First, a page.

Swallowtails are striking butterflies and strong fast flyers. The large yellow and black wings have a protruding tail, resembling that of a swallow. With a wingspan of around 10 centimetres, they are the largest resident butterfly in the UK. Britain has its own race of swallowtails (Papilio machaon britannicus) that's only found in the fens and marshes of the Norfolk Broads. The European race (Papilio machaon gorganus) is quite common and is found all over Europe, Asia and even North America. Swallowtails brood once, twice or even three times in a year.
Scientific name: Papilio machaon
The following habitats are found across the Swallowtail distribution range. Find out more about these environments, what it takes to live there and what else inhabits them.
Discover what these behaviours are and how different plants and animals use them.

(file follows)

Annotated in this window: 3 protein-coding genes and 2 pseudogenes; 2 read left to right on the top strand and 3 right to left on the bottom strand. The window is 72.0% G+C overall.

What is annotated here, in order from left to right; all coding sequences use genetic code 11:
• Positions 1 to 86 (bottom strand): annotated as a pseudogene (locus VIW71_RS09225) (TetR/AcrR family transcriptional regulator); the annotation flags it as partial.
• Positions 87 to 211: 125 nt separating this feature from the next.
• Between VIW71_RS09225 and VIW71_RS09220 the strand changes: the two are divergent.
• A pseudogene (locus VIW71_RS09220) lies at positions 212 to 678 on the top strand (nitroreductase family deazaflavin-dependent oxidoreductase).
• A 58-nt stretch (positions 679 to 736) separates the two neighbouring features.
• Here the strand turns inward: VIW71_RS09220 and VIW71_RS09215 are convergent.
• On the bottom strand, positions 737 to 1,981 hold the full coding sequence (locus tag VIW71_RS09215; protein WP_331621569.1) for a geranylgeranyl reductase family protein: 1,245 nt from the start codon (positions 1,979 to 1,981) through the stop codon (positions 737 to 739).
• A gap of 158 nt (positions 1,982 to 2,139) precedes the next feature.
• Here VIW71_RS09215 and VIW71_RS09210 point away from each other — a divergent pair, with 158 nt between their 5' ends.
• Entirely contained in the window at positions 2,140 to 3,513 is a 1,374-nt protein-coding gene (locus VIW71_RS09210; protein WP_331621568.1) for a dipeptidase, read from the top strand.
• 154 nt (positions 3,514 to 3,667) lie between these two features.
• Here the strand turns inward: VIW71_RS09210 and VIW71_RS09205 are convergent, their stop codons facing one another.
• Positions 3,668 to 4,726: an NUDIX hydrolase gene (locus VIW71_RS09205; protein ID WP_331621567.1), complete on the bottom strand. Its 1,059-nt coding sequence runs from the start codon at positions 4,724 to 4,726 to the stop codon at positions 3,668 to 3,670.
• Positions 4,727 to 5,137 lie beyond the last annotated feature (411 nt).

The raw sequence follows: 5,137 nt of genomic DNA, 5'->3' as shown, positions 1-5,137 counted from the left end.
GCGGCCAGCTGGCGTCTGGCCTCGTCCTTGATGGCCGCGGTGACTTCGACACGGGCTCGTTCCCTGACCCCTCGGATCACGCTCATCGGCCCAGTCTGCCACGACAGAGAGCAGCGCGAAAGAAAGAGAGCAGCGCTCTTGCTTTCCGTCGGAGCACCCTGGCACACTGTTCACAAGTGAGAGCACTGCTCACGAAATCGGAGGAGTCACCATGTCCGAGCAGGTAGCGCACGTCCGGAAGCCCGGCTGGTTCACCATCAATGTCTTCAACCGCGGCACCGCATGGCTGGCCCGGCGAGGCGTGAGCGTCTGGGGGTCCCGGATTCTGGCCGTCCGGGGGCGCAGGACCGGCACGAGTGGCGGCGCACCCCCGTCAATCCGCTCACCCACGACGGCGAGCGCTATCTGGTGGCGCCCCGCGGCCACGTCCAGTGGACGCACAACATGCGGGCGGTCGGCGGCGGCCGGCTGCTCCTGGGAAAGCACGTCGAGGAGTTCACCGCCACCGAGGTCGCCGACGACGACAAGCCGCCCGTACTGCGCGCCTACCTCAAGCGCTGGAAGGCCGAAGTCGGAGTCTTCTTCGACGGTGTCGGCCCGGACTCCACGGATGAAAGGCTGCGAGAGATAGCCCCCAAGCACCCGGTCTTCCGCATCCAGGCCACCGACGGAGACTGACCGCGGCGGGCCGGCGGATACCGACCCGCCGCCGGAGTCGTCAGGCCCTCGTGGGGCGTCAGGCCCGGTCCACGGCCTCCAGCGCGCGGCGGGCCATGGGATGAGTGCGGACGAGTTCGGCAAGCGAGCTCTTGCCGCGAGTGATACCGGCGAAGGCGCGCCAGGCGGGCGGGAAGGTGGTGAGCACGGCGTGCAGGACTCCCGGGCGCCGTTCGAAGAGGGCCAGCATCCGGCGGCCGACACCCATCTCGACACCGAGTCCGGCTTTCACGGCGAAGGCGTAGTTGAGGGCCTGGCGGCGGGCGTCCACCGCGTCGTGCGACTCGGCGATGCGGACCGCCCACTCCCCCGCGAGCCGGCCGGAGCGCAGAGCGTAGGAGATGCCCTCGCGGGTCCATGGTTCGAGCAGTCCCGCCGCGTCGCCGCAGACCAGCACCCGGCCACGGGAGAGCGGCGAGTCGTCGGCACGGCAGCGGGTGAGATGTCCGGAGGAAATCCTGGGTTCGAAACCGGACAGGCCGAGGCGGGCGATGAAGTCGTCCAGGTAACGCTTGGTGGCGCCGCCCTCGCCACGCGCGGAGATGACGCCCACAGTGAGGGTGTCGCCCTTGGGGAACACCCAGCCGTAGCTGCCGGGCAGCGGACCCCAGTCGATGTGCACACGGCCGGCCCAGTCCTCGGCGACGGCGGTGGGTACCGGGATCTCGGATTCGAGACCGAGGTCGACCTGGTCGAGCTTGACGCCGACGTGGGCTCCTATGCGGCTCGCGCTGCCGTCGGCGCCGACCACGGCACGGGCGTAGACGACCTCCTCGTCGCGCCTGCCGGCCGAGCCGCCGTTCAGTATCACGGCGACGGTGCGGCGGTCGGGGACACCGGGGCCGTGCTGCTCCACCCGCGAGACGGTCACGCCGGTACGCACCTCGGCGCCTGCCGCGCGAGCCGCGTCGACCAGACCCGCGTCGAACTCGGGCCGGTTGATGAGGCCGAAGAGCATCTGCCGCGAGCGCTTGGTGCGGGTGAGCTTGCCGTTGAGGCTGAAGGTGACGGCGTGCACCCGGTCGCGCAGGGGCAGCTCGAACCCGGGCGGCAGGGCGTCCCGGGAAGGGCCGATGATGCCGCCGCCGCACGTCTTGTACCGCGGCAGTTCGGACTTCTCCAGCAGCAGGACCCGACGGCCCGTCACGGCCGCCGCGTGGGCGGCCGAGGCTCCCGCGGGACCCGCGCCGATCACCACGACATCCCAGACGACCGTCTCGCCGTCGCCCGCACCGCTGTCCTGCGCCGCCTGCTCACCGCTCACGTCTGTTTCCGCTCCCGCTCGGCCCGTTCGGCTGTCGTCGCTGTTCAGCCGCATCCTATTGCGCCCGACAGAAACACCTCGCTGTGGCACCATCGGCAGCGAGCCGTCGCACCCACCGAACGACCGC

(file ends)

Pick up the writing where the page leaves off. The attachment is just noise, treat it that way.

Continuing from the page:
Additional data source: Animal Diversity Web
The Old World Swallowtail (Papilio machaon) is a butterfly of the family Papilionidae. The butterfly is also known as the common yellow swallowtail or simply the swallowtail (a common name applied to all members of the family, but this species is the 'original', first to go by the name). It is the type species of the genus Papilio and occurs throughout the Palearctic region in Europe and Asia; it also occurs across North America, and thus, is not restricted to the Old World, despite the common name.
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